Spengler takes the anti-cultural resolutions as an incentive to dream up and implement new ideas. "I wasn't going to resign myself to the fact that Corona meant UNI Chorus and Orchestra would come to a standstill. I immediately started developing a concept for online rehearsals. We meet online every week, and I rehearse with the UNI Choir. This is a little strange because they are "one way" rehearsals. That is, because of the time lag in the online videos (in technical terms, it's called latency), it's not possible for everyone to sing at the same time. Therefore, everyone mutes their mics, and I rehearse as if everyone were sitting in front of me, and the individual singers sing along at home. That takes a little getting used to at first. My wife joins in the rehearsals, so we can also sing in multiple voices, which increases the enjoyment factor for the choir members - and for us, too." It's even more complicated with the orchestra, he says, because Spengler can't audition all the instruments. "So we work here with tutors* from the Bergisch and Wuppertal symphonies, who create tutorials for us or rehearse online with small groups. We meet regularly for online meetings, where we talk about musical details and also discuss pieces for the next semesters." To make sure both groups have something to showcase, he came up with the idea of creating a virtual choir video and orchestra video each. "That is" he tells us enthusiastically, "each and everyone records themselves at home and sends me their video. I put it all together into a finished clip where you can see and hear everyone playing music at the same time."
The result is two music videos that spread good humor and show a way out of the crisis. Spengler calls it "a nice signal to the inside and outside!"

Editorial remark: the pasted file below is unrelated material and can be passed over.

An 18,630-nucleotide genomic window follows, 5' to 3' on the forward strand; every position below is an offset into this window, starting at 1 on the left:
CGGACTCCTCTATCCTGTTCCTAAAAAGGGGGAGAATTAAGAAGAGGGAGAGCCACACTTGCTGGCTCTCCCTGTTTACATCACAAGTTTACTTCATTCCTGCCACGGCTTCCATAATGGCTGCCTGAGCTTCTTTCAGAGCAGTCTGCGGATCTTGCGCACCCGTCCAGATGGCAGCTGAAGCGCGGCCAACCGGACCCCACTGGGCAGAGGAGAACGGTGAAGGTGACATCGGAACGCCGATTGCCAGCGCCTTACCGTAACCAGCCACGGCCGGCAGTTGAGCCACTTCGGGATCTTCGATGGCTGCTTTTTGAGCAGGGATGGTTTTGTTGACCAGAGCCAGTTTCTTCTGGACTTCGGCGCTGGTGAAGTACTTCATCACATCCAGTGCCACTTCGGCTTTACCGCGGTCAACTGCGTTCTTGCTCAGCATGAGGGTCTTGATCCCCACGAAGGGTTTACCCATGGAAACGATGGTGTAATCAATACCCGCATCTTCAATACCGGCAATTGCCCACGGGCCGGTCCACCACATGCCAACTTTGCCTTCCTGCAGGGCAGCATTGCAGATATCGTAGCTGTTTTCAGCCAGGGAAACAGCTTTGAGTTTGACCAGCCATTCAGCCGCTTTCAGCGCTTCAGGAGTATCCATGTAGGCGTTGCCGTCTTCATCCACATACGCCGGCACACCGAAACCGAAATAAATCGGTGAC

„Baby one more time“ versus „Tennessee“

The choir has dedicated itself to the Britney Spears hit from 1999 "... Baby One More Time", a good mood song that is simply fun, an important prerequisite for the intensive project. "Moreover, the song is very rhythmic, which makes it easier to make music 'together'," Spengler says with a smile. "For the orchestra, I chose the piece "Tennessee" from the movie "Pearl Harbor," the 51-year-old says. He was also able to persuade a special soloist for the piano and orchestra piece. "We were able to get Yuhao Guo as the soloist, with whom we have also played together twice in our concerts. He is a wonderful person and equally brilliant musician and immediately agreed to the idea enthusiastically. The piece is beautiful and very heartfelt, a good contrast to the choral number."

90 tracks on the mixer for a good sound

Spengler does not fall back on well-known pieces, but studies both songs completely new, online. After the individual recordings, the real work really begins. "The post-processing was really tough for me. In the case of the choir, I had 42 videos, and in the case of the orchestra, 50. In addition, some of the musicians in the orchestra recorded their voices several times in order to create an even "fatter" sound. In the end, I had 90 (!) tracks on the mixing console for the orchestra piece, which had to be combined into a common sound. For the choir, there were 65 tracks." And then all the individual videos had to be synchronized, because "everything had to fit on top of each other. That was an incredible fiddling job. Also positioning the individual videos on the screen. The fan on my computer groaned at full speed for days because the computer had to juggle a huge amount of data.
But in the end it fit quite well, and the result - I think - can be seen and heard!"

One more time…

Both videos can be found on YouTube in for the choir and for the orchestra, or at the press page of the University of Wuppertal. "It has welded us together, and we are all very proud of the result" he says, "so if the crisis continues to make rehearsals impossible - and we'll probably have to reckon with that for a while - we'll move towards more videos." Despite the break in rehearsals, interested musicians keep coming forward to join the choir or orchestra. "We are of course very happy about this, and anyone and everyone who enjoys making music together - even if initially "only" online - is very welcome to join us!" He then also addresses his concluding words to his ensembles. "I thank everyone who has made these productions possible with so much enthusiasm and commitment from the bottom of my heart! These two ensembles are very special to me, and it is an honor and a pleasure to be able to make such wonderful music with them!"

Uwe Blass (Interview on June 9, 2020)

Christoph Spengler studied church music in Düsseldorf. In 2007 he took over the direction of the university choir, and in 2011 the direction of the orchestra. In 2016, the rectorate awarded him the Medal of Honor of the University of Wuppertal. In 2017, he was appointed church music director by the Evangelical Church in the Rhineland.